Fruit can’t grow in space, but scientists from Japan have discovered the next best thing. Using a telescope on Earth, they’ve spotted two large features that look like bright yellow, banana-shaped objects facing each other, deep in outer space.
The bananas aren’t edibl The Remote Entrepreneur e, and they certainly don’t have peels. Instead, they’re part of a protoplanetary disk surrounding a young star. Inside the disk, clouds of dust and gas are forming into planets.
Two bright-yellow, banana-shaped arcs of gas and dust face each other within a newly discovered disk surrounding a nearby young star.
Astronomers used to think that all protoplanetary disks are shaped basically like Frisbees. The new discovery adds to the growing realization that star-forming clouds can take on lots of different shapes.
The disk surrounds a star called HD 142527, which lies 650 light-years from Earth. Astronomers studied the star and its disk using the Subaru telescope on Mauna Kea, Hawaii. The disk has a radius equal to about six times the distance between the sun and Neptune.
The astronomers also noted a gap separating an inner and outer portion of the disk. They suspect that a planet carved out this gap as it emerged from the disk some time in the distant past.
Astronomers observed a large gap between the outer and inner regions of the disk surrounding star HD 142527. The gap was probably cleared by a planet that formed within the disk.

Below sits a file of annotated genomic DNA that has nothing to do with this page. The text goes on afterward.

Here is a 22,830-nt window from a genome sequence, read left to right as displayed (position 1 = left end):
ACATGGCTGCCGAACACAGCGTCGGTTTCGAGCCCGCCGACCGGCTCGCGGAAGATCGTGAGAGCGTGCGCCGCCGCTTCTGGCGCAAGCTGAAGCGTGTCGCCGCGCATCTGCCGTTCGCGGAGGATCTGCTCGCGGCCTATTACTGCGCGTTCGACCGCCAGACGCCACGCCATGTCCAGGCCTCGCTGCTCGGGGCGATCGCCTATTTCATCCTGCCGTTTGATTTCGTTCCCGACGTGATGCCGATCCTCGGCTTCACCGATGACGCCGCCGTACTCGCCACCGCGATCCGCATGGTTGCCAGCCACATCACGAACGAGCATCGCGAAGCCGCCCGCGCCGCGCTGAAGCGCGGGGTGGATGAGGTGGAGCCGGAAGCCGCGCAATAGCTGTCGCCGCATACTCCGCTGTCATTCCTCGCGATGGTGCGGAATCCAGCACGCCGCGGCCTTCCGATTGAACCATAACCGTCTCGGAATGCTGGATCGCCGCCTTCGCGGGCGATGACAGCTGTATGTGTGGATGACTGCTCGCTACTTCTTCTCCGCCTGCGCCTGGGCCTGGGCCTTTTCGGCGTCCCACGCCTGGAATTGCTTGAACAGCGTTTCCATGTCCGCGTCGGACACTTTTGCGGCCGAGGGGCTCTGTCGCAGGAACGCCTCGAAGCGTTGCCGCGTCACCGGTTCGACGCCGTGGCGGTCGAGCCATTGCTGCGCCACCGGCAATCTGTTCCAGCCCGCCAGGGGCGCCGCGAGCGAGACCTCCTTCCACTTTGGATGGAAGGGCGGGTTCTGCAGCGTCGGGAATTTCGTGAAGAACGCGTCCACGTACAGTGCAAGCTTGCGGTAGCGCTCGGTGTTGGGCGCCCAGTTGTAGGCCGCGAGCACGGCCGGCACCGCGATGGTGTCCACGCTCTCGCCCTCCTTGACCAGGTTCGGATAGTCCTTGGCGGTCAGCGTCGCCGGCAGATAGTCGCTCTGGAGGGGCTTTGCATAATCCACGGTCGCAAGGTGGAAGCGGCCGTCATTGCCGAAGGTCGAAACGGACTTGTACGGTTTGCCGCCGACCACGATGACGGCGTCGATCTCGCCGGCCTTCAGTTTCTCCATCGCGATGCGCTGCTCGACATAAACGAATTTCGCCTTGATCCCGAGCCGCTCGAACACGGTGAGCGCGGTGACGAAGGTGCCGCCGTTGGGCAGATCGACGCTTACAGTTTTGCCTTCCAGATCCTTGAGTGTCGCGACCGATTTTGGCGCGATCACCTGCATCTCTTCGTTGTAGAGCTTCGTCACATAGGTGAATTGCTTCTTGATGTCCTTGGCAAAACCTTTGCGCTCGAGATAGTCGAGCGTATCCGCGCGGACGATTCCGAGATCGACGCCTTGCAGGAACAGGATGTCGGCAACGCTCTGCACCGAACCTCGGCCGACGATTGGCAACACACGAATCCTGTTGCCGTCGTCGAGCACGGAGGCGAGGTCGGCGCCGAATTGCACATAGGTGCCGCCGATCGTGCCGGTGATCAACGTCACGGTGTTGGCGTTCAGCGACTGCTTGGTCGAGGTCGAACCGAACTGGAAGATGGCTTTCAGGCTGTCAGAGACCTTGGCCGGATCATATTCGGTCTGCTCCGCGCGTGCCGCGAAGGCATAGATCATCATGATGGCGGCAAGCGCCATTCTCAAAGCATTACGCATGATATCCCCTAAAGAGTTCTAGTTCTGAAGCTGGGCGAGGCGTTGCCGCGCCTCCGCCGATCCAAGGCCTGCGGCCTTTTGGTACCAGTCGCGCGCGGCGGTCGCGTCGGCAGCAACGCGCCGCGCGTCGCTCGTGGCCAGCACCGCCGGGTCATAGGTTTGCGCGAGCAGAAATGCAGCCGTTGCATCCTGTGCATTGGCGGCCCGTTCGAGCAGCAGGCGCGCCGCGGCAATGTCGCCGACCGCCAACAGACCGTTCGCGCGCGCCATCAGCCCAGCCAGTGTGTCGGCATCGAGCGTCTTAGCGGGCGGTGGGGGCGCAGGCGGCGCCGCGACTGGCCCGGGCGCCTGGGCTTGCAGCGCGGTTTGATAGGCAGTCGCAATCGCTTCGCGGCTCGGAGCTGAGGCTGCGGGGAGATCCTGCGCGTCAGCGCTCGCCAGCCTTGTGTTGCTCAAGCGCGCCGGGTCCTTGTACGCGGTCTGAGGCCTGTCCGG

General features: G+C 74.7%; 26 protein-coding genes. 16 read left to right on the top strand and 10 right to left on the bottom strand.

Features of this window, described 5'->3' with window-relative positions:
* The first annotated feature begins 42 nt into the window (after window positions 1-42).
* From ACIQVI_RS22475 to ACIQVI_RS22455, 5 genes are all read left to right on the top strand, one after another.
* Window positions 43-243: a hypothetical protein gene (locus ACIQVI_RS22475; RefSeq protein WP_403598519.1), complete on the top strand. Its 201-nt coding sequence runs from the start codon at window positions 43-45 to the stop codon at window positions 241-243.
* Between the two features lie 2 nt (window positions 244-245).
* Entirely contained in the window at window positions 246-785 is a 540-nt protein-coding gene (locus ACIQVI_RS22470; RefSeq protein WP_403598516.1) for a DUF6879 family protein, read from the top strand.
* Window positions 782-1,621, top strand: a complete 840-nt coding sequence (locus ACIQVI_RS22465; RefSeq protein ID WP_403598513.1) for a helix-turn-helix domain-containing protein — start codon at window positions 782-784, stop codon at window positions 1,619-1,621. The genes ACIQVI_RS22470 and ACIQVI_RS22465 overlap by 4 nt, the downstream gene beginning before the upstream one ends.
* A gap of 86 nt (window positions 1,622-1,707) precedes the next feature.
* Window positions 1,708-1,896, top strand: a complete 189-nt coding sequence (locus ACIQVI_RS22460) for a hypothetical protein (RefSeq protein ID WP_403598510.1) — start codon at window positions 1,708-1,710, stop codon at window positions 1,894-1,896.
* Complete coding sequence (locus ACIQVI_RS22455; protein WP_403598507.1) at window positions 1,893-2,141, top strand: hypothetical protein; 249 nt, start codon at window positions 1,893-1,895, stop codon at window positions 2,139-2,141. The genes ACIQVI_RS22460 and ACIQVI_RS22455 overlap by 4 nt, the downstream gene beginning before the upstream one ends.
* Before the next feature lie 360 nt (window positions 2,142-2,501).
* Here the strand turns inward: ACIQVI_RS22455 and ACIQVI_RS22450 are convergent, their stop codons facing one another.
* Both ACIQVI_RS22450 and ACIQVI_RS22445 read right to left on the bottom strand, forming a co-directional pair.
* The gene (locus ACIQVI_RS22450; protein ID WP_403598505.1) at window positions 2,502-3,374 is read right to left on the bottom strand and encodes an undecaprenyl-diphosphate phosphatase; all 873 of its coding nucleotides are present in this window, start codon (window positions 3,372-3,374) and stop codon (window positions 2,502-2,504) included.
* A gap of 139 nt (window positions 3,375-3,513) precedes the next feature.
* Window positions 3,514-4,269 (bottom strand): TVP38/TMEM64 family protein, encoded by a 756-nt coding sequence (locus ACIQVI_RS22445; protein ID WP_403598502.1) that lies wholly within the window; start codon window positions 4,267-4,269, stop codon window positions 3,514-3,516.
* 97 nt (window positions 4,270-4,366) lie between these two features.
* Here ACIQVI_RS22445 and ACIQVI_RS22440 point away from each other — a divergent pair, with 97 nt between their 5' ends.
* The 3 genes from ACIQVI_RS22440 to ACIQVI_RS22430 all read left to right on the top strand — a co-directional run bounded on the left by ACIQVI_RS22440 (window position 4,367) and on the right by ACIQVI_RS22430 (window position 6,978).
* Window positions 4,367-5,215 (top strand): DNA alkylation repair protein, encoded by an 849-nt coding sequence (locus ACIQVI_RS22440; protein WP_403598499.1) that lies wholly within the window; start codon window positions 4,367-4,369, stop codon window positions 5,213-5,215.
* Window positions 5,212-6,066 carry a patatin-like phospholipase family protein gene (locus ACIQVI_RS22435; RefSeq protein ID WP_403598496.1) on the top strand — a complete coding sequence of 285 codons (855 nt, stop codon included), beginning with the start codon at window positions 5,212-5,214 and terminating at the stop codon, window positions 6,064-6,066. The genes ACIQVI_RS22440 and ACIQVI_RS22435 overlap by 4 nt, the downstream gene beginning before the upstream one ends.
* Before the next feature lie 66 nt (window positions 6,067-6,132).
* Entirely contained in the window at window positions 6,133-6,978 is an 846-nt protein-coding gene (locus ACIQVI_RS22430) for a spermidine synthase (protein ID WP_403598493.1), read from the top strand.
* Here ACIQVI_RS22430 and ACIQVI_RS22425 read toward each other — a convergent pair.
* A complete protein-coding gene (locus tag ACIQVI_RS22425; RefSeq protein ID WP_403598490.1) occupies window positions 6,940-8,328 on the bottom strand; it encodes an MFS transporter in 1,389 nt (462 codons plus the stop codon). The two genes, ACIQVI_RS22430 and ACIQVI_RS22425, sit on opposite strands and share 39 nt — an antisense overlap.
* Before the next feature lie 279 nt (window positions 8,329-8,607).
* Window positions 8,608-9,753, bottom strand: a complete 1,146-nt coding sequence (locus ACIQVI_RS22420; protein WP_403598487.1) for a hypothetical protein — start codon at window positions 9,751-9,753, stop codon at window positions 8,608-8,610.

The banana-shaped features stretch even farther out. These features were probably created by the pull of another star that passed by within the last thousand years, or perhaps by a large, outlying planet.
The HD 142527 disk isn’t the first to defy the standard disk shape. A doughnut-shaped disk appears to surround a pair of stars that lie in the constellation Taurus. And a spiral-shaped disk surrounds a star near the constellation Auriga.
Maybe strawberries and apples will be next!—E. Sohn
Cowen, Ron. 2006. Planet-making disk has a banana split. Science News 170(July 1):5. Available at http://www.sciencenews.org/articles/20060701/fob6.asp .
You can learn about the Subaru Telescope at www.naoj.org/ (National Astronomical Observatory of Japan).